28 Pages Posted: 13 Apr 2005
Paul Starr's The Creation of the Media presents modern policymakers with an important opportunity to consider the historical lessons of the telecommunications industry. This Book Review underscores how Starr's book richly explains some key components of U.S. information policy - such as relying on an integrated strategy of intellectual property, antitrust law, and telecommunications policy - and that some historical lessons are misplaced as to today's environment - such as a categorical skepticism of vertical integration. Moreover, Starr's account of telecommunications history explains that the U.S.'s success in promoting innovation in the information industries reflects our reluctance to manage key industry segments through government bureaucracies and our ability to develop an appropriate regulatory model for an era of monopolies. As we move into a new technological environment, however, we need to move away from the classic regulatory prescriptions of cradle-to-grave common carriage regulation and regulating what programs broadcasters must provide to their viewers. Rather, as the Book Review highlights, policymakers need to develop a next generation regulatory regime that learns the correct lessons from history and economic learning to meet the challenges of the Internet age.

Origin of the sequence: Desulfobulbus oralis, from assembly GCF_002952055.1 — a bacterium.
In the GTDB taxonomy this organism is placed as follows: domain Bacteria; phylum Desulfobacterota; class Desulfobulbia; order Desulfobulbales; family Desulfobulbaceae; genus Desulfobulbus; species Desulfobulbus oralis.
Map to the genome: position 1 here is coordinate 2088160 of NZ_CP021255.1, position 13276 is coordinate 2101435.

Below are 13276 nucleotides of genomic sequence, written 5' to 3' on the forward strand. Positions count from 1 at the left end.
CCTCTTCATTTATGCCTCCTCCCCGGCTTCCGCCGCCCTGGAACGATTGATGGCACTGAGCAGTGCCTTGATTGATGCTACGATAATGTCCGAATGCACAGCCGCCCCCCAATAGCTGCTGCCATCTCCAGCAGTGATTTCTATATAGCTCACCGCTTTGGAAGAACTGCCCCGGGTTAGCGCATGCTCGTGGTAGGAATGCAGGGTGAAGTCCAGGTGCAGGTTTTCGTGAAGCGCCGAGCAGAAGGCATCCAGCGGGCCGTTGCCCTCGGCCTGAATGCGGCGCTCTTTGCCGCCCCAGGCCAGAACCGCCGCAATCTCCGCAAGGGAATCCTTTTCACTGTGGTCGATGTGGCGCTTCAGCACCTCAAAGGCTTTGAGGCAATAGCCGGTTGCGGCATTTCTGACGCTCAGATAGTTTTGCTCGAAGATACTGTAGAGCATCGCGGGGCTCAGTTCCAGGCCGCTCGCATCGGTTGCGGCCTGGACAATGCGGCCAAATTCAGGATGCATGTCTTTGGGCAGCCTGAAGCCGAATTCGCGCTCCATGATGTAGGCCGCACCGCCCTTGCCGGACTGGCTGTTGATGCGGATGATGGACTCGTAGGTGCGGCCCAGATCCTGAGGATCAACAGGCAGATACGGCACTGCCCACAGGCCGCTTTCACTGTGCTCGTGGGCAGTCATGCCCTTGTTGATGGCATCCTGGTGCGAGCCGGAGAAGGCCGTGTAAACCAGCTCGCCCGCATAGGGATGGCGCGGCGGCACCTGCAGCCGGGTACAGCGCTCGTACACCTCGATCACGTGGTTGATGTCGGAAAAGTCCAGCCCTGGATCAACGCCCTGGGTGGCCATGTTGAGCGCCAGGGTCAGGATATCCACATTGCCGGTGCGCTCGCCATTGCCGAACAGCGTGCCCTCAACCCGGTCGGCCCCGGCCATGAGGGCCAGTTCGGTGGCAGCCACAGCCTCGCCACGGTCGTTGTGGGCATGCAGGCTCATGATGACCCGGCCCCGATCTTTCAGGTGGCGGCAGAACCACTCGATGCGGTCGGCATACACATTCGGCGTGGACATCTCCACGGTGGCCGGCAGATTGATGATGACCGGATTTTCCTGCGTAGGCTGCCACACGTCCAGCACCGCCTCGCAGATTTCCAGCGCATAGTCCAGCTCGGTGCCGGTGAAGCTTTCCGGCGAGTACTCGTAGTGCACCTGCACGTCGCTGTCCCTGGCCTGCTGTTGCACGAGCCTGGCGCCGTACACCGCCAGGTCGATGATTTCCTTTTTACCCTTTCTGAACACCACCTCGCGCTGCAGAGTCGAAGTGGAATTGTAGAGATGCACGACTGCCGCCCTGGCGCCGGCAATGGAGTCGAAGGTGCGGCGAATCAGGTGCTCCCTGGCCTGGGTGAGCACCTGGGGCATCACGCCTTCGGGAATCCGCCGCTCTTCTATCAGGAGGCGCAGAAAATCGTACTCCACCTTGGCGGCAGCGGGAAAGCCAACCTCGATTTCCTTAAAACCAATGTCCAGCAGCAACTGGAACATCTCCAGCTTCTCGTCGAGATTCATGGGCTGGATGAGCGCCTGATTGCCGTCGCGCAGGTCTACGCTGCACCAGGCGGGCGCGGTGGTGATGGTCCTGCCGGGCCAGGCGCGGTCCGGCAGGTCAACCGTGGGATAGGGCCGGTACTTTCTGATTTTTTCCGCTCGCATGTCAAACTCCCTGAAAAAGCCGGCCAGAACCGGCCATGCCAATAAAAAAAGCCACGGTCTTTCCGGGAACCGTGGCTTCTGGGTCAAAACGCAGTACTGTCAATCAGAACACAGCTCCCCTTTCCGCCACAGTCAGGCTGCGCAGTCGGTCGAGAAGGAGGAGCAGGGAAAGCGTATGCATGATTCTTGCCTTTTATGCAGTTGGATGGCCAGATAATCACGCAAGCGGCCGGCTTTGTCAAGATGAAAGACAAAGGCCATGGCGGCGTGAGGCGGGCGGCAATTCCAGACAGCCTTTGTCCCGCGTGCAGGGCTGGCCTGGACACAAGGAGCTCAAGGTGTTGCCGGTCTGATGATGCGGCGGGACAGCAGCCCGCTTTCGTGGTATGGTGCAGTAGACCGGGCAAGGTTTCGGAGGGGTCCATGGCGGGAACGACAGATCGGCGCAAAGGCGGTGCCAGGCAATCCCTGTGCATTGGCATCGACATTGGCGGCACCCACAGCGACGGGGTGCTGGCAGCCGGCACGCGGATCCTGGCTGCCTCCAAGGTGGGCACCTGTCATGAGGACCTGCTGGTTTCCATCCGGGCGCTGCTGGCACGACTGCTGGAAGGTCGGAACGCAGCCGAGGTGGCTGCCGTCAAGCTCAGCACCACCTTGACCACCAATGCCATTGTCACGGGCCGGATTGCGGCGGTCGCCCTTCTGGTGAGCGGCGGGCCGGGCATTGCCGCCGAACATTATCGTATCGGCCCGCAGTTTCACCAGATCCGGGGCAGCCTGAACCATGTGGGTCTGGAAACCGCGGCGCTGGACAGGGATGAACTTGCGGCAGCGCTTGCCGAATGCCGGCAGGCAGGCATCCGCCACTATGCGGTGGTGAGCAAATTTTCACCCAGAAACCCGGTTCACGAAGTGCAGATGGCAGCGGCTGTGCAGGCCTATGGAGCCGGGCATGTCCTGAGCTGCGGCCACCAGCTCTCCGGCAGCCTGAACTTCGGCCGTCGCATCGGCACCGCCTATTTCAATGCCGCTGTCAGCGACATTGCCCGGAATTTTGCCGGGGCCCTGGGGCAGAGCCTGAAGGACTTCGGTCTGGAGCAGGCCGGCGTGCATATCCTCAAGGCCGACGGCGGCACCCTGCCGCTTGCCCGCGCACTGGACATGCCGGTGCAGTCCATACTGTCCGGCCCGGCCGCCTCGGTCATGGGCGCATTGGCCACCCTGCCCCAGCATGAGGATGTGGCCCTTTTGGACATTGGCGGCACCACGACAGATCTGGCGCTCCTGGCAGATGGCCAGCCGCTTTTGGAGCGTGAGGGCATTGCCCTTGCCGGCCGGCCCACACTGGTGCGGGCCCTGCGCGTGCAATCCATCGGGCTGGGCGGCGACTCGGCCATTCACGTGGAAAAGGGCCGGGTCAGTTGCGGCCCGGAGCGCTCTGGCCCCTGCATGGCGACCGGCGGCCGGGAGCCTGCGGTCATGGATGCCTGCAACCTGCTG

Keywords: telecommunications regulation, cyberlaw, media policy
JEL Classification: L0, L1, L4, L5
Suggested Citation: Suggested Citation
Weiser, Phil, The Ghost of Telecommunications Past. Michigan Law Review, Vol. 103, No. 101, 2005. Available at SSRN: https://ssrn.com/abstract=694085